And finally, in the negotiations with the Association at the Lester Plant on January 17, 1962, the Local submitted a proposal as follows: (Trans. p. 46)

 'Section 6 of their proposal reads, 'Bargaining Unit Work. No one not covered by this agreement will perform work normally performed by employees of the bargaining unit. In cases of emergency, exceptions to this rule may be negotiated."

 The foregoing proposal has not been agreed to by the defendant.

 At this point it is well to note that the instant contract saves to the plaintiffs the right to strike. The language is as follows: (Contract -- Section XV-1B -- Settlement of Disputes)

 'The Federation may authorize an Affiliate to strike a bargaining unit in which a grievance arises provided the grievance procedure has been exhausted at the appeal level, a request has been made for arbitration, and the Company and the Federation are unable to reach agreement for arbitration or the Company has notified the Federation that the grievance does not present an arbitrable question * * *'

 This Court finds, based upon all of the evidence, that the parties never have agreed upon the issues raised here, that is the parties never have had a meeting of minds, and have, in fact, not agreed that the subcontracting of drafting work is subject to arbitration.

 There is thus presented a factual situation which distinguishes the present case from the recent decisions of the Supreme Court and of the Court of Appeals of this Circuit.

 The parties have filed extensive briefs discussing their respective positions. In substance, defendant claims that for at least 18 years drafting work has been contracted out by the Company at the Lester Plant to take care of peak loads and rush jobs that the Company was unable to fit into the schedules of its own drafting employees. Defendant stresses the fact that not only does the contract contain no express prohibition or limitation against contracting out work, but the parties negotiated on such a provision in 1960, and were unable to reach an agreement so that the omission was deliberate. Defendant, therefore, claims that the parties did not agree to submit the question of the Company's right to contract out work to arbitration. Finally, the defendant claims that the Court lacks jurisdiction to compel the defendant to arbitrate the dispute since an arbitration award in favor of the plaintiffs would cause the Company to cease doing business with 'any other person' constituting an unfair labor practice under Section 8(e) of the Labor Management Relations Act, 1947, as amended.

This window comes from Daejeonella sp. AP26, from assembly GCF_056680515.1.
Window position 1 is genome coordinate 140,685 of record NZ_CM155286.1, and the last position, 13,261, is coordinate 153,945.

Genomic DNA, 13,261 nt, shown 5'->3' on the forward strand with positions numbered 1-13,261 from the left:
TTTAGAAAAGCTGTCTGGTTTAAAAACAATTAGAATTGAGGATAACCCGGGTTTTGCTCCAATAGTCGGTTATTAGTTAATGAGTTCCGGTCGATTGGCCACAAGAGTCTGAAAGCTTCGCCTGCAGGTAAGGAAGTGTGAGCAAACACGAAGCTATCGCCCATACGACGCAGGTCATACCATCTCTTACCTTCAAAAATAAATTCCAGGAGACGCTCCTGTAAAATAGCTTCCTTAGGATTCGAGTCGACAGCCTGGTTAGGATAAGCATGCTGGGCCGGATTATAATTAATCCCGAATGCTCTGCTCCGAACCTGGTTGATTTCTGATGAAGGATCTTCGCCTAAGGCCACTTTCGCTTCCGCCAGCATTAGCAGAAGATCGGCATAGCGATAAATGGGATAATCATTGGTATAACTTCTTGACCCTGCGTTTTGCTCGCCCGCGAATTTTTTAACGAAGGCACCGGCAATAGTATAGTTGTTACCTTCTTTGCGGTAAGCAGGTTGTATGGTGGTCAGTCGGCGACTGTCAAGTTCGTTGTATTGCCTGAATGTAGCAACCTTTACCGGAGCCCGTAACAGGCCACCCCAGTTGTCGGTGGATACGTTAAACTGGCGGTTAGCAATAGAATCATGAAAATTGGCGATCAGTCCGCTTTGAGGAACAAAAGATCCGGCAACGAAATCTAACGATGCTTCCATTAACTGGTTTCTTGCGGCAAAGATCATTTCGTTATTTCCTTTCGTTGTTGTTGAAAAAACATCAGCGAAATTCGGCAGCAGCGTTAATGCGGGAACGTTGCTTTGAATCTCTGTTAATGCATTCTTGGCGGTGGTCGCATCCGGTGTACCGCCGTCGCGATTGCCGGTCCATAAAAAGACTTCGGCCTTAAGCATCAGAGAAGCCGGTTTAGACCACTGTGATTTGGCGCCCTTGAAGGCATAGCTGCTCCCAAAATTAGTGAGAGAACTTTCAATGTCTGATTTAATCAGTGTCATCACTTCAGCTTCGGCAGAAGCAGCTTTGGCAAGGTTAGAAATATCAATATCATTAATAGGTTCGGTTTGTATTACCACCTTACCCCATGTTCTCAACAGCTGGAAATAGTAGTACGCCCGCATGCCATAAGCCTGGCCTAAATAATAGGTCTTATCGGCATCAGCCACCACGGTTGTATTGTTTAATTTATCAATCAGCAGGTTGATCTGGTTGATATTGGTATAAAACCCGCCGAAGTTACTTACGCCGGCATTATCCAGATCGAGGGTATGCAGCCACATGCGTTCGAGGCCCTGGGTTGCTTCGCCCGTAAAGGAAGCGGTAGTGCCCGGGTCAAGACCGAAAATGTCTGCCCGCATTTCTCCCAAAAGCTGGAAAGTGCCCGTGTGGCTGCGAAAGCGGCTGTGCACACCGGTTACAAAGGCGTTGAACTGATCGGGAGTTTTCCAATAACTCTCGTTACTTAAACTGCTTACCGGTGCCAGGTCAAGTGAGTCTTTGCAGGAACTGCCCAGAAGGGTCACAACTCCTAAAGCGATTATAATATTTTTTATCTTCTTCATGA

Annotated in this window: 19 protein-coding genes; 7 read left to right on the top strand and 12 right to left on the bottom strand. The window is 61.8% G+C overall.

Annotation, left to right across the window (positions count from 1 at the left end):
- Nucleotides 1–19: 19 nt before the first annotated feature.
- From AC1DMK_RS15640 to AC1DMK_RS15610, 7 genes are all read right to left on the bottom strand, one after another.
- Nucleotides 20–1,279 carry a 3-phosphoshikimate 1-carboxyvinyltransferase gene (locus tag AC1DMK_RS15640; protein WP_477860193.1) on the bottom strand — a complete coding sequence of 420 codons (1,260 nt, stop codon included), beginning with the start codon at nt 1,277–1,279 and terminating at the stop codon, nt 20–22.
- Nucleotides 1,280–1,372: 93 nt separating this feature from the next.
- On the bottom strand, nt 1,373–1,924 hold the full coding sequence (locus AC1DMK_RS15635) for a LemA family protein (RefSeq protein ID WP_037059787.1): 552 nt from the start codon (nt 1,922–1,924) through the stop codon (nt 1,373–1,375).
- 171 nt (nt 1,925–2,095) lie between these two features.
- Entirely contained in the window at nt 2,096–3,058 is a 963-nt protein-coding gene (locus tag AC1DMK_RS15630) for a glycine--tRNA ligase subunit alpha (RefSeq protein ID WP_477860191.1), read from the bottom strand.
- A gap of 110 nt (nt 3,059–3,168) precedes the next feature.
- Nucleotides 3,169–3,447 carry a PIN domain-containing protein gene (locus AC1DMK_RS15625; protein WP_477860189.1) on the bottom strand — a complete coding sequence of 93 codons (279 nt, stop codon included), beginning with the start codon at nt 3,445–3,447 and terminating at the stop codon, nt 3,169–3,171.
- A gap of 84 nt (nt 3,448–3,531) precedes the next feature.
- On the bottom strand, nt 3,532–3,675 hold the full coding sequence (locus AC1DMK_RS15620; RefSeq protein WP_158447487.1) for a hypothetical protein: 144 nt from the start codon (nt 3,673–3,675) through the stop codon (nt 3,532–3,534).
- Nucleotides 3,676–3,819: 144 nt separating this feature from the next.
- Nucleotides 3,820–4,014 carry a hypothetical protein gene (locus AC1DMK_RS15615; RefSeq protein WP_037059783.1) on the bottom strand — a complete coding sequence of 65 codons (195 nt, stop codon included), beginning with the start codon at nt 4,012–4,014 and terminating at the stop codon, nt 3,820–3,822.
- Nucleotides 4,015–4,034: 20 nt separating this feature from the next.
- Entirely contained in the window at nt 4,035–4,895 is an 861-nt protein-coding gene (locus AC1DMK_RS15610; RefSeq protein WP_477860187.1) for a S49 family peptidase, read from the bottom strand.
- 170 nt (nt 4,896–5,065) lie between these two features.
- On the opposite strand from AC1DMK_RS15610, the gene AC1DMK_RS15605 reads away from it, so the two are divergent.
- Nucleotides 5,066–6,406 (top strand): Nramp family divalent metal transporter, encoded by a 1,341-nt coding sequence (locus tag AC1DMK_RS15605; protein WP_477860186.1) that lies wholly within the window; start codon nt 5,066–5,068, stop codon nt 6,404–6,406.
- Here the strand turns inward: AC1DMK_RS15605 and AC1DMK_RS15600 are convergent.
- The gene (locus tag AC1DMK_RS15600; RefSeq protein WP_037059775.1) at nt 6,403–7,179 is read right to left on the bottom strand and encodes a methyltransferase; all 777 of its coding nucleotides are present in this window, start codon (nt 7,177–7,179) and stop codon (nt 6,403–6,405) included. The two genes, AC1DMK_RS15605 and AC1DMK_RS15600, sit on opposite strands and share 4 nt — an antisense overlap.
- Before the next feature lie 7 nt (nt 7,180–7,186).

Plaintiffs concede that in the negotiations the union proposals were not agreed to by the defendant. It concedes also as indicated that there are no specific provisions of the contract relating to subcontracting of work. It nevertheless strongly contends that the authoritative decisions require a judgment of this court that the dispute is subject to arbitration. In support of their position plaintiffs rely heavily upon United Steelworkers of America v. Warrior & Gulf Navigation Co., 363 U.S. 574, 80 S. Ct. 1347, 4 L. Ed. 2d 1409, 1960; United Steelworkers of America v. American Manufacturing Co., 363 U.S. 564, 80 S. Ct. 1343, 4 L. Ed. 2d 1403, 1960; and International Telephone and Telegraph Corporation v. Local 400, etc., 286 F.2d 329 (C.C.A. 3, 1960), and subsequent cases by the Court of Appeals of this Circuit, as well as other decisions by a number of Courts of Appeal touching upon the general issues raised here. And further, they argue that subcontracting violates the recognition, wage or seniority provisions, or the entire spirit and intent of the collective bargaining agreement.

 Many of the decisions that have been referred to contain 'no strike' clauses in the bargaining agreement. The absence of such a clause in the instant bargaining agreement seems to this Court to weight heavily against plaintiffs' position.

 The point then is reached as to what the law is with respect to the issues raised in the instant case, having in mind and emphasizing the facts found.

 Both at the trial and in their brief, plaintiffs rely on United Steelworkers of America v. Warrior & Gulf Navigation Co., supra, and argue that it cannot be distinguished in principle from this case.